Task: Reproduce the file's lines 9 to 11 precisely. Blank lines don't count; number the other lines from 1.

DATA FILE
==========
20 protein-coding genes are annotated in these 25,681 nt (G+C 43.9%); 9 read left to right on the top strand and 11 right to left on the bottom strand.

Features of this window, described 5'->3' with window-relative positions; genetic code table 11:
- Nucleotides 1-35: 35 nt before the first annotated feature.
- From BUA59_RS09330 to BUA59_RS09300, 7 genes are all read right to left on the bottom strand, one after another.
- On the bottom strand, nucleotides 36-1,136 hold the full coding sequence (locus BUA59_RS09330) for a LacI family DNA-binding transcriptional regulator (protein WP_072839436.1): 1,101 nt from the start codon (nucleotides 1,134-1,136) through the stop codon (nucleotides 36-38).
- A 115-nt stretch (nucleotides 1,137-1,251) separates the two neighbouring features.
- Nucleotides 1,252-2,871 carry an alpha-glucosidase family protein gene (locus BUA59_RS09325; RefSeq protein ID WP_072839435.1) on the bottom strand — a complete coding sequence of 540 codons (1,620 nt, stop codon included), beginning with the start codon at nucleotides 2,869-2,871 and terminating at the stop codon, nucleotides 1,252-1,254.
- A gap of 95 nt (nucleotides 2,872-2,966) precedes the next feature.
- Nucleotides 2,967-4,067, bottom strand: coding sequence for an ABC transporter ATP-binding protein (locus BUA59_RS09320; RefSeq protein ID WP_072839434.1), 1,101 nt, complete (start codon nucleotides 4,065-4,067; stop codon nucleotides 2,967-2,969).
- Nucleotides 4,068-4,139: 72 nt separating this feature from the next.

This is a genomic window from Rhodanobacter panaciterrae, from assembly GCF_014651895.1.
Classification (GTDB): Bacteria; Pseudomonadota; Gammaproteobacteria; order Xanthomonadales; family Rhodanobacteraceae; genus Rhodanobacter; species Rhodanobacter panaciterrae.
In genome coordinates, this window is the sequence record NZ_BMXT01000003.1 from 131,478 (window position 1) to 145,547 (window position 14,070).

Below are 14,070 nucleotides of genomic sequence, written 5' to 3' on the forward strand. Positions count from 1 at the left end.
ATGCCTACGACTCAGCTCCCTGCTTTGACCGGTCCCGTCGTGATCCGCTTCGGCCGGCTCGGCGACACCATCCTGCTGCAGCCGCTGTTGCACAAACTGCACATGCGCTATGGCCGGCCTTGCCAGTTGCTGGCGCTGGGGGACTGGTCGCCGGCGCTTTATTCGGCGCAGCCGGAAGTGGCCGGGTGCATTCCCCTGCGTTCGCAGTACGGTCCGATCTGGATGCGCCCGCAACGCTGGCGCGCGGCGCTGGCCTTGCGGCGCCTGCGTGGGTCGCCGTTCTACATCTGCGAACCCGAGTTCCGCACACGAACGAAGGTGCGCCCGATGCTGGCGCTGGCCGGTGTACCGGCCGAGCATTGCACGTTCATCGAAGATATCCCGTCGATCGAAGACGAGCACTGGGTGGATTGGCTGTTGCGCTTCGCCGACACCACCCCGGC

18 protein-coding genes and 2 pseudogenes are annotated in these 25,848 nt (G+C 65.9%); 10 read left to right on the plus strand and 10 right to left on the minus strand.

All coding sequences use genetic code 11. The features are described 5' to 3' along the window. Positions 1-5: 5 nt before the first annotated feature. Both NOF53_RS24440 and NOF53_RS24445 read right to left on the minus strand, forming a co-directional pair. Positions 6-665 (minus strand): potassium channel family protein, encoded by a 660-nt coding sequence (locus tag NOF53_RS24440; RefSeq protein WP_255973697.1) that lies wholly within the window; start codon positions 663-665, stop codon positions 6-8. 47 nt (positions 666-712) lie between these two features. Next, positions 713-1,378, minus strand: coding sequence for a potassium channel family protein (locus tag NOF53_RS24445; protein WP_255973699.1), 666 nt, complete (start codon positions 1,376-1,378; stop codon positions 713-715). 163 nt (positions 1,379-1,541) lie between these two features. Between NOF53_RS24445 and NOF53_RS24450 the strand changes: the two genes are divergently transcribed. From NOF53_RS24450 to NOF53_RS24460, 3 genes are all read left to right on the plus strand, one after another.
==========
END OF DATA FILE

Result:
- Nucleotides 2,967-4,067, bottom strand: coding sequence for an ABC transporter ATP-binding protein (locus BUA59_RS09320; RefSeq protein ID WP_072839434.1), 1,101 nt, complete (start codon nucleotides 4,065-4,067; stop codon nucleotides 2,967-2,969).
- Nucleotides 4,068-4,139: 72 nt separating this feature from the next.

This is a genomic window from Rhodanobacter panaciterrae, from assembly GCF_014651895.1.